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Is Linux growing at Windows' or Unix's expense?

Recent survey data reveals that Linux figures prominently in data centers, but it's unclear whether Linux has grown at the expense of Windows or of legacy systems.

Windows may be king of data centers, but Linux has a foothold in nearly every courtyard and is sure to make further inroads in the year ahead.

For more on the Data Center Decisions 2008 survey:
Server purchasing reveals virtualization 's imprint

CMDBs gain favor in 2008 data center budgets

Data center energy a concern, but metrics lacking

Virtualization goes mainstream, warts and all

According to the Data Center Decisions 2008 Purchasing Intentions Survey, 91% of data centers run Microsoft Windows, but a large percentage also use Red Hat Enterprise Linux (48%) or Novell SUSE (21%, multiple versions) in their data centers. Nonetheless, Linux use remains limited in scope, with two-thirds of respondents running Linux on 25% or less of their servers, with application servers the most common pairing.

But Linux use could be on the upswing: 47% of respondents said they would use or evaluate Linux in the coming year, with lower cost as the primary driver. But the largest percentage said they had no further plans to migrate from Unix to Linux, indicating that future Linux growth would be at the expense of other platforms. In response to a different question, 23% said that whenever possible they would migrate from Windows to Linux, and another 16% said that to avoid a Windows upgrade, they would migrate to Linux.

Also expanding Linux use in the data center is a sharp projected upswing in use for its built-in virtualization. Although Red Hat and SUSE Xen-based virtualization tally only about 2.5% apiece of deployments currently, respondents' projections for the technology climb steeply to 10% for Red Hat and 5% for SUSE over the next year.

Finally, Linux use for mission-critical apps remains about the same as last year, with 33% using Red Hat, and 12.5% using SUSE.

Linux growth at whose expense?
George Weiss, the vice president of Stamford, Conn.-based Gartner Inc., said that there is probably "a whole lot more Linux [in use] than people realize" because so much is downloaded for free that is not counted in server shipments. Although the survey did not break down Linux use by organization size, Weiss speculated that Linux may be used in 80% of large enterprises, with lesser percentages in smaller businesses.

Contrary to the survey results, Weiss believes that companies have continued to migrate off Unix in large numbers as well as off Solaris Sparc servers and RISC processors, so all migrations to Linux are not at Windows' expense, Weiss said. And the fact that most organizations run Linux on 25% or less of their total number of servers is not surprising since many servers run legacy systems, he said.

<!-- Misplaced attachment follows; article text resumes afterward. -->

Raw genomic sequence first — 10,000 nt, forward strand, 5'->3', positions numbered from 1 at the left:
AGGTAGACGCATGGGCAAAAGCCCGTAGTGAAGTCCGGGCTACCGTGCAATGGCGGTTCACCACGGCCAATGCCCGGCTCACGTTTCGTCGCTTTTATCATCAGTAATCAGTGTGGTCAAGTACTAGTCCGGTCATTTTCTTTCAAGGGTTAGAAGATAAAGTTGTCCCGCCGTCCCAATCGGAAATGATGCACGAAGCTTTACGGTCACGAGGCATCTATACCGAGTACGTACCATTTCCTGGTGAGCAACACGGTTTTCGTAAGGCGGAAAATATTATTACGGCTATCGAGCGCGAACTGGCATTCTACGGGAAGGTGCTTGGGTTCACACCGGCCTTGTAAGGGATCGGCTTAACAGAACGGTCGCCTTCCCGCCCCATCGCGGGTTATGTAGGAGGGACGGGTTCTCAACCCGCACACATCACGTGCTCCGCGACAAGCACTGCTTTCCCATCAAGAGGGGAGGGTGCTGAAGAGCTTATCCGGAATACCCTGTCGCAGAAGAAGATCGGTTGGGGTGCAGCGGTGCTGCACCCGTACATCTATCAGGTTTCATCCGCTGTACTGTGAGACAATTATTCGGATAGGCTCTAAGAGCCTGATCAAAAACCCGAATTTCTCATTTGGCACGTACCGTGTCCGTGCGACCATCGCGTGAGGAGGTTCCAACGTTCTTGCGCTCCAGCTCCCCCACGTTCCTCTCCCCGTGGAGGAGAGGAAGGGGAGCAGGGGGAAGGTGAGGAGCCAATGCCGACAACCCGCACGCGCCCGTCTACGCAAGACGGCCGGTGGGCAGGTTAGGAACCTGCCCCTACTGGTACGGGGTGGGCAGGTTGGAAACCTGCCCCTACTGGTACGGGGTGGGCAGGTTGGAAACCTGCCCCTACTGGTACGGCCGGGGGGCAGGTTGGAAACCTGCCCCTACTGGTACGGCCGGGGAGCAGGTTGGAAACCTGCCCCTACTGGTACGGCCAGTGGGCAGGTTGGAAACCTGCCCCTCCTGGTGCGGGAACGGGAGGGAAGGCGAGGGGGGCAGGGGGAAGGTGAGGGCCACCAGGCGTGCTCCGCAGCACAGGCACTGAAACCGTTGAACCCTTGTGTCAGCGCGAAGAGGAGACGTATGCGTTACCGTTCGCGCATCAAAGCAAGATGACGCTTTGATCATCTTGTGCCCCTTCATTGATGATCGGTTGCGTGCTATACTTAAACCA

Relative to legacy systems, Linux's growth is buoyed by survey data. Sixty-three percent of shops will increase their spending on Linux-based systems this year, compared with at most 39% increase for legacy Unix, iSeries and mainframe systems.

Michael Coté, an analyst at Denver, Colo.-based research and consulting firm RedMonk, concurred that Windows remains dominant in the data center, despite the growth of Linux, but that Linux is benefiting, even for mission-critical applications, from growing confidence in the platform and the recognition that Linux is not a "kooky operating system."

Charles King, principal analyst at Hayward, Calif.-based Pund-IT Inc., said replacement of Windows with Linux has become easier in recent years as Linux has become more user-friendly. A remaining hurdle, however, is the application gap between Windows and Linux, he said.

The virtualization wild card
Virtualization is a natural driver for Linux, King added. As companies virtualize and consolidate, they are also more likely to replace proprietary software to reduce licensing costs as part of the change, he said.

"The ideal state of the data center is to do nothing," added Coté. By initiating change, virtualization has created a window of opportunity for migrations to Linux, he said.

Weiss said the survey's low estimates for open source virtualization jibes with Gartner's estimates. Linux vendors can't match VMware's management offerings, although Novell's PlateSpin and ZenWorks Orchestrator applications give it the edge over Red Hat, he said. Yet Red Hat's high-volume installs are prohibitively expensive, license-wise for Novell to displace, he said.

The Gartner analyst predicted that Linux-based virtualization will peak in 2010. He also expressed puzzlement at Red Hat's strategy in switching its primary focus from Xen to KVM, which he said lacks a "mature production environment." Supporting both hypervisors would require a data center to add a central management console, he added.

Coté added that when it comes to the growth of open source virtualization, the biggest unknown is the impact of Microsoft's Hyper-V.

"Microsoft is the biggest player, so people will want to wait and see what Hyper-V has to offer," Coté said. "Until that's decided, Microsoft is a bottleneck."

For's entire survey report, click here.

Let us know what you think about the story; email Pam Derringer, News Writer . And check out Enterprise Linux Log.

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